Iowa’s legislation, passed in a divided party vote Monday, repeals a series of requirements for new gun owners that have been in place for more than two decades. This is a consequence of the large Republican majorities in the state legislature.

The reverse dynamic is visible in other state legislatures. In Virginia, Democrats, starting with Terry McAuliffe’s candidacy for governor in 2013, campaigned for background checks and a ban on assault weapons. When the party finally won a majority in the legislature after the 2019 election, Gov. Ralph Northam signed a law extending background checks and a so-called red flag law that allows police to obtain a court order. preventing a person in crisis from acquiring a firearm. Northam also passed a measure that allows local governments to enact additional restrictions on the use of guns.

But Virginia lawmakers have not banned the use of assault weapons or restricted the sale of high-capacity ammo clamps – the kind of restrictions that would limit the availability of military-style weapons used in many of the worst killings. in the country.

“We work on the fringes of gun violence prevention, in important ways that work. But we have real opportunities to promote responsible gun ownership, and there is still a long way to go, ”said Democratic Virginia MP Dan Helmer, who in 2019 took the place of a pro-gun republican. “State laws won’t do the job alone.”

In 2013, Colorado, a state with a history rich in massacres, including the Columbine School in 1999, passed a background check and training requirement for people purchasing guns. The state has also banned the sale of combs containing more than 15 bullets.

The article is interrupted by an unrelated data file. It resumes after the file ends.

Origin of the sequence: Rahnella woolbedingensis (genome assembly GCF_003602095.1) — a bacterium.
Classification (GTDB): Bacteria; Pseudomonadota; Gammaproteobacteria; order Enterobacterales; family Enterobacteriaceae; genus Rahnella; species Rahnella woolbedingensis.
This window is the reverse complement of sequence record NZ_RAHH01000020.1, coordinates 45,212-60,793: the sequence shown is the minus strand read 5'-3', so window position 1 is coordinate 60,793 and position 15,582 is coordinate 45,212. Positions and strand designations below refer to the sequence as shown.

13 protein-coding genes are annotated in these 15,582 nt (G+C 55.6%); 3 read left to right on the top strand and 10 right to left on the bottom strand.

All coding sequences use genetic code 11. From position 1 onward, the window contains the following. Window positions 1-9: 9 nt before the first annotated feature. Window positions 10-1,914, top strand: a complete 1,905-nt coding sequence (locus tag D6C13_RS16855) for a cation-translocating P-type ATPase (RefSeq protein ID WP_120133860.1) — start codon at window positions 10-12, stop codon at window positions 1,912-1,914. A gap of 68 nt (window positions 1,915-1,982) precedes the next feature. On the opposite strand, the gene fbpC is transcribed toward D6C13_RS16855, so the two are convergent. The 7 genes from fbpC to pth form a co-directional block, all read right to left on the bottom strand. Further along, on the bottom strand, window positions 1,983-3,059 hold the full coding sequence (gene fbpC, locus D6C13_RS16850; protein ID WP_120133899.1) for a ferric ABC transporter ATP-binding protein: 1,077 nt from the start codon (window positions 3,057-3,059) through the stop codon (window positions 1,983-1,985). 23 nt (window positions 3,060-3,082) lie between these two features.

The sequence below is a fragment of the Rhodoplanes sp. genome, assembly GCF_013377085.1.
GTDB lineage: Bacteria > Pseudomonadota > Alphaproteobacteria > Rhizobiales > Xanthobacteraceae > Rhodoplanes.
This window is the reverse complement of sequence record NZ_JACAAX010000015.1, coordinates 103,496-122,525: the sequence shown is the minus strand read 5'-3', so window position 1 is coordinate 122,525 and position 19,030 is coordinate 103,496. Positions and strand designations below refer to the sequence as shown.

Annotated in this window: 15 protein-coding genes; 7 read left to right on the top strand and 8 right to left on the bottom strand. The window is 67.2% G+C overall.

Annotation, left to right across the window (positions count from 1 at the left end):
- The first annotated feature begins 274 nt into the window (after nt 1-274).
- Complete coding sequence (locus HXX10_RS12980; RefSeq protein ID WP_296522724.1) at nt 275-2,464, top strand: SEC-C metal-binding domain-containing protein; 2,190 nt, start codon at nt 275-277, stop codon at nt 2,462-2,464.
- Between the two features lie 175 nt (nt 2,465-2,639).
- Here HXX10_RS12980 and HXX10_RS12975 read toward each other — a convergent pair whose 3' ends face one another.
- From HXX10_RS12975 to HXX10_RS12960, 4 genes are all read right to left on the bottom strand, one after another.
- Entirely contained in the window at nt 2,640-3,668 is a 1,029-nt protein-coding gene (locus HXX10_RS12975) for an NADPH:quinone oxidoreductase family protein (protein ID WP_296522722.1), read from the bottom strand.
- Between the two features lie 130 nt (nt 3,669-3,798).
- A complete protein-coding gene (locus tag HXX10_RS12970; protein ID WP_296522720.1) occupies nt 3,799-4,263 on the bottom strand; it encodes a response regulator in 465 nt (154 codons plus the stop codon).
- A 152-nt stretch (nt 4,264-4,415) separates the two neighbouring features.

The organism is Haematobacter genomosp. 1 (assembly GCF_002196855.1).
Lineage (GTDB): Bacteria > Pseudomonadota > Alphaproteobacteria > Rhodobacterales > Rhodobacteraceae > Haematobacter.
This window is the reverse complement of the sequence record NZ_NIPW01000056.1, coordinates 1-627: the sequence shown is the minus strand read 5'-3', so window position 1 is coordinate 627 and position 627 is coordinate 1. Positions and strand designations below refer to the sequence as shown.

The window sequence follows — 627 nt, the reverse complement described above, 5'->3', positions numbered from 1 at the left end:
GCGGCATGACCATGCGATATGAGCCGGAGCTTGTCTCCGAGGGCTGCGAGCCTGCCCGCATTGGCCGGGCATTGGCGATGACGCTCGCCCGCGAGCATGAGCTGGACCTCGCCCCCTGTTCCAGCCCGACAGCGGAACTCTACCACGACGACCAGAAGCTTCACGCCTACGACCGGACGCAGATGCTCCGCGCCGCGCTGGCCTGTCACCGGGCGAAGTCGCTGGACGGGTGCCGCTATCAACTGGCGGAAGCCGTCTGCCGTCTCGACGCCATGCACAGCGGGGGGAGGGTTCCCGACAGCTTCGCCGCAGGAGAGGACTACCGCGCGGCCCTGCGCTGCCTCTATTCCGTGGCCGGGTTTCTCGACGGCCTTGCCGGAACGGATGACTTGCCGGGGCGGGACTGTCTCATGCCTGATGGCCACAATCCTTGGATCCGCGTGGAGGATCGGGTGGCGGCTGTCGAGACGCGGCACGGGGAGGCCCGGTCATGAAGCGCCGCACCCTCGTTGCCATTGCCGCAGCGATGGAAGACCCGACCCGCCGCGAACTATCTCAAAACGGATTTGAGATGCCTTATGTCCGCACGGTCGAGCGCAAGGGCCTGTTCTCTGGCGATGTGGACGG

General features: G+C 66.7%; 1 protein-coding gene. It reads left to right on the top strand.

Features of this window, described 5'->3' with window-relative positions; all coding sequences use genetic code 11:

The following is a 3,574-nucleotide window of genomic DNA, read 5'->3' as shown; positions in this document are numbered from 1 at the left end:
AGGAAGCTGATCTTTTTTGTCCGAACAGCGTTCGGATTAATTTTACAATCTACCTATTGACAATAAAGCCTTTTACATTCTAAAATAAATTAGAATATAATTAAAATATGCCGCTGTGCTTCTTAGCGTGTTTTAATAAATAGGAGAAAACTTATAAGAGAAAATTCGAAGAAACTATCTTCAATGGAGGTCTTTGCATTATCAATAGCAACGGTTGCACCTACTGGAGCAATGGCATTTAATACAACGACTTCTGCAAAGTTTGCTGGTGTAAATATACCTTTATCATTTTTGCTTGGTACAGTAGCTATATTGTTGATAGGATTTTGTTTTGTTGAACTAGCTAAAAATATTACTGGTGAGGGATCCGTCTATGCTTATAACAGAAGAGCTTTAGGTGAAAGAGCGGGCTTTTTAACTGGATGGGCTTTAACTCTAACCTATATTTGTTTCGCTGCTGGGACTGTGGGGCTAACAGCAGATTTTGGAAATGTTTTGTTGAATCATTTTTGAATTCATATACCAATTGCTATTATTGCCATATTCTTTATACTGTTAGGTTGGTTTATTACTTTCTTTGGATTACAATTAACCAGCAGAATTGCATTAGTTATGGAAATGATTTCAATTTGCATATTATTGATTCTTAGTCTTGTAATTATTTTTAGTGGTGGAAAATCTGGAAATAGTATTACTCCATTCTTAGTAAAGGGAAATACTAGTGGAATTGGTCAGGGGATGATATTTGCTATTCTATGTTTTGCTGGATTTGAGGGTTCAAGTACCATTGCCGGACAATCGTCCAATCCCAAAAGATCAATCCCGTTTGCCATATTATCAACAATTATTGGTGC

John Feinblatt, chairman of Everytown for Gun Safety, the arms control entity backed by Michael Bloomberg, said on Tuesday gun control policy had “changed completely” since the Sandy Hook massacre. He cited universal Democratic support for measures such as the Democratic background check and House wins in 2018, Virginia lawmakers in 2019 and Joe Biden last year.

He said the background check requirement must precede stricter gun control measures, such as a ban on the use of assault weapons, which Biden defended in statements he made on Tuesday. afternoon about the Colorado massacre.

“I am not a law enforcement officer, but I am telling you that without a background check law, none of the other laws will be as effective as they could be,” Feinblatt said.

Yet there is growing frustration between grassroots activists and an emerging community of gun control activists who argue that it is not enough to simply defend the background check.

In 2019, Texas-based Beto O’Rourke streamlined his presidential campaign by calling for the ban and confiscation of assault weapons. The proposal was not politically viable, but it marked one of the few times that someone with a national political profile was in favor of reducing the number of weapons in circulation, now estimated at nearly 400 million in the United States.

“Just look at what has been done by countries around the world that have almost eliminated mass violence in their territory,” said Igor Volsky, founder and executive director of Guns Down America, an organization fighting to reduce the number of weapons in the country. . “We know what to do, we just don’t have the political will to do it. We rarely see the kind of bold advocacy work from the gun violence prevention space that we often see in the immigration or LGBTQ space.